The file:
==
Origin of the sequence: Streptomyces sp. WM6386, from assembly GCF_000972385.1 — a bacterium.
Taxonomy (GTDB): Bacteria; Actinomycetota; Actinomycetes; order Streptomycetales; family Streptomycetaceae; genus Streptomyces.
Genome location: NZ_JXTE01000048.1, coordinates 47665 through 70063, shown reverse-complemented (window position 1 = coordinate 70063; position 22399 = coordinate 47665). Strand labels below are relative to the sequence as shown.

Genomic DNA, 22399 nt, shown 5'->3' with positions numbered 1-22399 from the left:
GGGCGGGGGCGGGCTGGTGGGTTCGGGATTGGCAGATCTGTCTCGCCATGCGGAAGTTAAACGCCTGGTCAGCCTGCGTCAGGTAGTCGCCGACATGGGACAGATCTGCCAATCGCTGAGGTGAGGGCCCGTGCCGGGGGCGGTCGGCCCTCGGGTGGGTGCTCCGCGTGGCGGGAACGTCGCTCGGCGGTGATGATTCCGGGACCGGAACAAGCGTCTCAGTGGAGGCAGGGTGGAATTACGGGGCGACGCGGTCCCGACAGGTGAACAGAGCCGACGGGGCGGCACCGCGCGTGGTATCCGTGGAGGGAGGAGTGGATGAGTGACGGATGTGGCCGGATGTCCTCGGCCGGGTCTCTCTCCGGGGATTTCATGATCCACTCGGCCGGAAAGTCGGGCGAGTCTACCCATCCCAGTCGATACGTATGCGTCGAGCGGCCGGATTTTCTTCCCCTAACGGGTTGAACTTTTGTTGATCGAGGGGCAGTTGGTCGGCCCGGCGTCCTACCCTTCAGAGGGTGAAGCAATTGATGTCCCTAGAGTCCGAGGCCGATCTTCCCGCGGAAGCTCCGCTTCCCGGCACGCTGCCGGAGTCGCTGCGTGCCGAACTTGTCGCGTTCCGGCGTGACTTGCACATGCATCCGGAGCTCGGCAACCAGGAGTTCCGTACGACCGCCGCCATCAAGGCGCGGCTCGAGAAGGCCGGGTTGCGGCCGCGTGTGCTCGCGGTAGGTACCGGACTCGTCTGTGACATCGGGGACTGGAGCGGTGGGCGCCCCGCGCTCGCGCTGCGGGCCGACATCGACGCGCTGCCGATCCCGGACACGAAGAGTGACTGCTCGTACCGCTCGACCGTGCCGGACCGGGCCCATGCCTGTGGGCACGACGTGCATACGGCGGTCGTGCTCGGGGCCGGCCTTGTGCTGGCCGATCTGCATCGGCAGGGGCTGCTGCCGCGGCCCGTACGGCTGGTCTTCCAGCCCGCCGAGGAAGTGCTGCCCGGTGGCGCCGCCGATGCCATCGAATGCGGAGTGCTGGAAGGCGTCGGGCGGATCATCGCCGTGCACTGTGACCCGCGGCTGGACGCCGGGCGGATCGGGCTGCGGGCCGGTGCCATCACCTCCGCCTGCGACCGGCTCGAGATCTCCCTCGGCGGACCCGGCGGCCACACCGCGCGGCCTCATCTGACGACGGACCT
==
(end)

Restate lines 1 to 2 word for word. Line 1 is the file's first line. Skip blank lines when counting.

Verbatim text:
Origin of the sequence: Streptomyces sp. WM6386, from assembly GCF_000972385.1 — a bacterium.
Taxonomy (GTDB): Bacteria; Actinomycetota; Actinomycetes; order Streptomycetales; family Streptomycetaceae; genus Streptomyces.